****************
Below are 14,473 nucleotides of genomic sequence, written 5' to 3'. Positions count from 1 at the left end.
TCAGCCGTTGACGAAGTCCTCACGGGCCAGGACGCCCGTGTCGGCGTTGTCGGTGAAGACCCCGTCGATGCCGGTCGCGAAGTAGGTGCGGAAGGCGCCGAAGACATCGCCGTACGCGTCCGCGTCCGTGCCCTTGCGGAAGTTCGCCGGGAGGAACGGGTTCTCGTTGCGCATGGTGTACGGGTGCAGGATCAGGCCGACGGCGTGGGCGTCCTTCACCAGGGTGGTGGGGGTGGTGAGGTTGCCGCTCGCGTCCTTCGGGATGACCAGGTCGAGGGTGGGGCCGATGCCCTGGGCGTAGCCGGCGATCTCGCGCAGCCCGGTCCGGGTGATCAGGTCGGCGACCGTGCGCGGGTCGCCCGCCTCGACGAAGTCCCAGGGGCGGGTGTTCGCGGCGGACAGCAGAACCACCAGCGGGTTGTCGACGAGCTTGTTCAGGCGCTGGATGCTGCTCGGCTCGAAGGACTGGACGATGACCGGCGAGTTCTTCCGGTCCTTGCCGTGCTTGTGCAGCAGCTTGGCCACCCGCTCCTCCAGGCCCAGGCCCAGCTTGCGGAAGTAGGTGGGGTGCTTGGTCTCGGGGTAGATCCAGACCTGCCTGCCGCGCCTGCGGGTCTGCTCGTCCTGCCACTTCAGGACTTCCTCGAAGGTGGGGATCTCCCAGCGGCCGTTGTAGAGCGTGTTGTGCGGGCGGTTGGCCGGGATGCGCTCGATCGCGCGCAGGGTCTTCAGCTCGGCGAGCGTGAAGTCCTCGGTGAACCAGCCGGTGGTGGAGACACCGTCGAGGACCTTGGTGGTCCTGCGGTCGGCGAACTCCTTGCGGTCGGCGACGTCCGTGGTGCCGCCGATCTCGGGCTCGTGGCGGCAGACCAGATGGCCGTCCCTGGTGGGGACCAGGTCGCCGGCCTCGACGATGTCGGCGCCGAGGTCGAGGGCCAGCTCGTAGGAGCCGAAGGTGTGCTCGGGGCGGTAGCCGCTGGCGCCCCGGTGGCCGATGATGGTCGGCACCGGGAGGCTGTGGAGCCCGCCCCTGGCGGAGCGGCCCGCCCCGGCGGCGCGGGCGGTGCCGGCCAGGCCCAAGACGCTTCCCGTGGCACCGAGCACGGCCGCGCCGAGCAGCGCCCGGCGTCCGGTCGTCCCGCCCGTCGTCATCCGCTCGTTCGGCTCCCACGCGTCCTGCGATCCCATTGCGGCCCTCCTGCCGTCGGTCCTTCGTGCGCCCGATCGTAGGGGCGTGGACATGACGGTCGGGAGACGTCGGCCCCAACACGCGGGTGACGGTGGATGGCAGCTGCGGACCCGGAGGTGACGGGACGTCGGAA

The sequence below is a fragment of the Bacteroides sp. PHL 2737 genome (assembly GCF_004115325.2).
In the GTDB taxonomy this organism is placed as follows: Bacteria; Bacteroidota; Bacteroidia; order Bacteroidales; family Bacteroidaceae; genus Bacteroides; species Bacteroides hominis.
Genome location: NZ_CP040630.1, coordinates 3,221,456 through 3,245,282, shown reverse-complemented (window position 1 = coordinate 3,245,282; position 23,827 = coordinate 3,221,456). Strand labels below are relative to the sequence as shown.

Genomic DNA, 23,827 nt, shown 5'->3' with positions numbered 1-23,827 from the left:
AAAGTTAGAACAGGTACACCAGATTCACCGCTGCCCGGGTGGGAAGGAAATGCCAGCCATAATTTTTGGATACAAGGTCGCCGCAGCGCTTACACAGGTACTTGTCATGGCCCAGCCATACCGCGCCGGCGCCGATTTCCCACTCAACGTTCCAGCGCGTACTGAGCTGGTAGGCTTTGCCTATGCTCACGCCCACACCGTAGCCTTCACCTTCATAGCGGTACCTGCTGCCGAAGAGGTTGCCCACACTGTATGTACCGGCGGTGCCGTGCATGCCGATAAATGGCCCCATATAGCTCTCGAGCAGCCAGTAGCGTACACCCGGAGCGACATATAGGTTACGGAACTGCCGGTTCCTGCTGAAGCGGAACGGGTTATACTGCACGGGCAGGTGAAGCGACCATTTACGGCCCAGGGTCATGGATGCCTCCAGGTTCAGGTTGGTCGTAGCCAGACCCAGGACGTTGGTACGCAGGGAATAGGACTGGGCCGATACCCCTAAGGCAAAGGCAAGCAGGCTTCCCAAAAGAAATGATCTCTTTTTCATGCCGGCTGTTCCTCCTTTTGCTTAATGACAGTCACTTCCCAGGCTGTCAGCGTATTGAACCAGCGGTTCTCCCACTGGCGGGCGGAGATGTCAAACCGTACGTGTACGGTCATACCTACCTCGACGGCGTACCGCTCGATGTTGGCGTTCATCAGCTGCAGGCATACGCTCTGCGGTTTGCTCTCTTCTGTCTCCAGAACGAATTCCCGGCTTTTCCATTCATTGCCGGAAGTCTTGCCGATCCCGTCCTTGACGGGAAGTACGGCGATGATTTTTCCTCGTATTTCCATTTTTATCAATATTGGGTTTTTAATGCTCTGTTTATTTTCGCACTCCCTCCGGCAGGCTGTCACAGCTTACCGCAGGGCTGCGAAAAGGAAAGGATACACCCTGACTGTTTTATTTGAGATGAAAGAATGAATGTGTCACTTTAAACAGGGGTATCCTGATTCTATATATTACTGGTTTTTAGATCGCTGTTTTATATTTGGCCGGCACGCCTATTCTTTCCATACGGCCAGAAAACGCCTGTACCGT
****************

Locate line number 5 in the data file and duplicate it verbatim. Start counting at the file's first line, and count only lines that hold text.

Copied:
Genome location: NZ_CP040630.1, coordinates 3,221,456 through 3,245,282, shown reverse-complemented (window position 1 = coordinate 3,245,282; position 23,827 = coordinate 3,221,456). Strand labels below are relative to the sequence as shown.